Unbreakable by Kami Garcia

  “It’s the room where they keep the electric chair,” Priest answered. “In some prisons, electrocutions were held in a separate building. They called it the Death House.”

  “Look.” Alara pointed at the gray metal door next to us. Words were written on this one, too:

  Darien Shears

  “That must have been his cell,” Lukas said.


  “The prison serial killer. A local war hero convicted of killing this girl who turned up dead after she left a bar with him. Shears swore he didn’t do it, but the jury didn’t believe his story and sentenced him to life. After a few weeks, prisoners started dying—stabbed in the shower, strangled on the yard, suffocated in their sleep. Shears confessed to all the murders even though there were no witnesses.”

  Alara raised an eyebrow. “A serial killer with a conscience?”

  “Who knows?” Lukas nodded at the white door at the end of the hallway. “But they executed him in the electric chair right there.”

  Shears’ cell faced the Death House. If he looked out the tiny square window of his cell, the only thing Darien Shears could see was the room where he would take his last breath.

  Jared peered through the square cut into the metal and froze. “No way.”

  “What?” Alara angled for a better look.

  He unbolted the door, and the hinges groaned. The room was empty, but it didn’t feel that way because every inch of the walls was covered with words, symbols, and pictures, overlapping in a dizzying pattern. In the center of the madness, one drawing stood untouched by the edges of the others.

  The Shift.

  It looked exactly like the one in Priest’s journal, though clearly drawn by a different hand.

  Priest pushed his way past Jared and stood in front of the enormous sketch. He reached out and held his hand over it, without touching the smooth concrete on which it was rendered. “It’s not possible.”

  “Maybe Shears found the casing hidden in the prison,” Lukas offered. The fifth and final piece of the Shift was the casing itself, the cylinder into which the four disks slid.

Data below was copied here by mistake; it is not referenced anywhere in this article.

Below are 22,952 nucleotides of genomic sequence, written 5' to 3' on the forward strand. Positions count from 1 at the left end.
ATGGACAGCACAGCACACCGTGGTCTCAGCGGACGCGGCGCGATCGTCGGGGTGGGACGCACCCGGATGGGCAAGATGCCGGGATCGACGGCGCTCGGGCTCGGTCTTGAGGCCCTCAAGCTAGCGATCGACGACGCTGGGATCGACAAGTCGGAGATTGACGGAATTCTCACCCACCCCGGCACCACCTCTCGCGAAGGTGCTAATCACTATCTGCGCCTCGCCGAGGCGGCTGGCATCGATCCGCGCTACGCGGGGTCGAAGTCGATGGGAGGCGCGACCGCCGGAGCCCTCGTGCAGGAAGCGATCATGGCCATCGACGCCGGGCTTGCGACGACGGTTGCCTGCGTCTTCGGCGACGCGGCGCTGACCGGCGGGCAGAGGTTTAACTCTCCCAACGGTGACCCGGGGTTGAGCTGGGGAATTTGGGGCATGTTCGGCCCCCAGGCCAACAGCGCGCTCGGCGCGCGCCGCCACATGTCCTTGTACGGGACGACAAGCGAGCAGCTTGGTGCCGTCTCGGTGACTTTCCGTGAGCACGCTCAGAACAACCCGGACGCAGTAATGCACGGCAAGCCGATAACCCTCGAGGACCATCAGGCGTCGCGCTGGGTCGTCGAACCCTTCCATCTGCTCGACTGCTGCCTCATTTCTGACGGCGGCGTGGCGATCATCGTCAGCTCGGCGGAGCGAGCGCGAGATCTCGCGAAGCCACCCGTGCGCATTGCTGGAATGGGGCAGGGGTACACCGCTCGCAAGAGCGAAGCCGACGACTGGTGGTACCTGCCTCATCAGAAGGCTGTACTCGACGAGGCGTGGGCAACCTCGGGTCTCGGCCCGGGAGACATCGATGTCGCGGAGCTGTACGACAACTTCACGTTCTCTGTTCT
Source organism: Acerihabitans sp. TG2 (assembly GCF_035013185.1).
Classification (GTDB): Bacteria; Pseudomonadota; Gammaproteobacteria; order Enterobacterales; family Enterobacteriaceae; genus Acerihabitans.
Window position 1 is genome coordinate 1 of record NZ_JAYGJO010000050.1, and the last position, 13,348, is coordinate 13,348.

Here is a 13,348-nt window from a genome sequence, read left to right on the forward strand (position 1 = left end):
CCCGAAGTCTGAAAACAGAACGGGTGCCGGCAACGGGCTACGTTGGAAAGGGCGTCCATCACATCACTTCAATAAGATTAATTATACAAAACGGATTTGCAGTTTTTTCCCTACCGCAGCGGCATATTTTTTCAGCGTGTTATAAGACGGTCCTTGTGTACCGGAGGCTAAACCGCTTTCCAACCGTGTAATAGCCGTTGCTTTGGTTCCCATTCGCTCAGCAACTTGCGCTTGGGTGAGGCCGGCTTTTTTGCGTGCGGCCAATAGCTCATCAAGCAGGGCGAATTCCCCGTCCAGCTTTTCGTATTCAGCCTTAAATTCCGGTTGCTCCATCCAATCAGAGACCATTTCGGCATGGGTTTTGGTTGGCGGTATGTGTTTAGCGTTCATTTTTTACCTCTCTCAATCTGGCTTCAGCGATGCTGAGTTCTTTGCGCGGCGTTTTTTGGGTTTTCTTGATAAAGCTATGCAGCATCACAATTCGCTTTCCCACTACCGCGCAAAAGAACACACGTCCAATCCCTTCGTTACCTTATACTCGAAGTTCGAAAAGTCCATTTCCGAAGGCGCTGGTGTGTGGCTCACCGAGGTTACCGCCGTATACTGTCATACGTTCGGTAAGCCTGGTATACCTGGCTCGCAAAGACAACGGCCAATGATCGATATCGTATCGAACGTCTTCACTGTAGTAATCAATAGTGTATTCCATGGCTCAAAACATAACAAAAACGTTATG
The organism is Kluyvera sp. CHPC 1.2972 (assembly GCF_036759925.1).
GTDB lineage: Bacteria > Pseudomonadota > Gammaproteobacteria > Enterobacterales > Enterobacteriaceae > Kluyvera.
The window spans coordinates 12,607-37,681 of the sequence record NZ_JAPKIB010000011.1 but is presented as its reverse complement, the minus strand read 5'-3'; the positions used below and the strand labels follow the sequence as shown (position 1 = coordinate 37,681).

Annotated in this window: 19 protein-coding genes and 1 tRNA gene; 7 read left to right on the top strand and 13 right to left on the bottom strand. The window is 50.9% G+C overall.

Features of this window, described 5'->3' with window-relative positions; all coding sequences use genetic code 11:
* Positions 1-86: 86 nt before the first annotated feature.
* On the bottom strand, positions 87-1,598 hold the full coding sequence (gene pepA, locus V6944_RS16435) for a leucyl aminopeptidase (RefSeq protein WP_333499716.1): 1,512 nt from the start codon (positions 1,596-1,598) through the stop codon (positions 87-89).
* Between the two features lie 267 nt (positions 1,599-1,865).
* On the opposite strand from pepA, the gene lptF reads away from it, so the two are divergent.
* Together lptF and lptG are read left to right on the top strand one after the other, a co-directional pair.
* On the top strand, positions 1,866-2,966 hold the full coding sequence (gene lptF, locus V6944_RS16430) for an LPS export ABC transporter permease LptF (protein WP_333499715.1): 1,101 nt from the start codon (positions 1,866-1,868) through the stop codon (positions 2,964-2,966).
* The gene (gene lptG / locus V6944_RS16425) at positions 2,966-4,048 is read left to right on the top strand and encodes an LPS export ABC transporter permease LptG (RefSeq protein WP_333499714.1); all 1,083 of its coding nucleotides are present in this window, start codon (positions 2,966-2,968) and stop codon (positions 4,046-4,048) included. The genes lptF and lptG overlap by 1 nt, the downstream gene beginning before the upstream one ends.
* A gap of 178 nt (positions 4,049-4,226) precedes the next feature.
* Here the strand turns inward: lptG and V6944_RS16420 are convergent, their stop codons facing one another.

Priest wasn’t convinced. “But how did he know what the disks looked like? This sketch shows the Shift assembled.”

  Lukas shook his head. “I don’t know.”

  As I scanned the walls, my mind memorized the pictures and symbols automatically. My eyes rested on the words scrawled over and over above the drawing of the Shift, words I knew I’d never forget: THE SPIRIT IS NOW AT WORK IN THE SONS OF DISOBEDIENCE.

  Alara read them, too. “That’s not crazy or anything.”

  “It’s a verse from the Bible.” Jared studied the wall. “But it should say, ‘the spirit that is now at work in the sons of disobedience.’ It’s a reference to the devil. He’s the spirit at work.”

  Demons were bad enough. I didn’t want to know who the sons of disobedience were.

  “There was something else in the article about Shears.” Lukas hesitated. “When he confessed, he told the warden he was just a soldier following orders.”

  “You think the devil was giving him orders?” I couldn’t hide the shock in my voice.

  “I was thinking more along the lines of a demon,” Lukas answered. “One that doesn’t want us to find the Shift.”

  The hinges creaked again, and the heavy door slammed shut behind us.

  A tall man stared wide-eyed like he caught us breaking and entering. His hair was buzzed down to nothing, pale eyes lost in the gaunt shadows of his face. A dark band of scarred skin cut across the man’s forehead, circling his skull.

  Every muscle in my body urged me to run, but there was nowhere to go. I couldn’t tear my eyes away from him.

  “I’ve been fighting this war too long to lose now.” Darien Shears was still in the orange jumpsuit he was probably wearing when he died.

  “There’s no war.” Lukas kept his voice even. “Nothing to lose.”

  We all knew it was a lie. The spirit stepped away from the door. It was covered with more writing: YOU DO NOT KNOW THE DAY WHEN YOUR MASTER IS COMING.

  The spirit pointed at Lukas. “I sacrificed my life to protect it. Don’t tell me there’s nothing to lose.”

  It’s still here.

  My eyes darted around the room. There was nowhere to hide a cylinder the size of a coffee can.

  Shears straightened. “I’m a good soldier. Stopped everyone who tried to take it. The same way I’m gonna stop you.”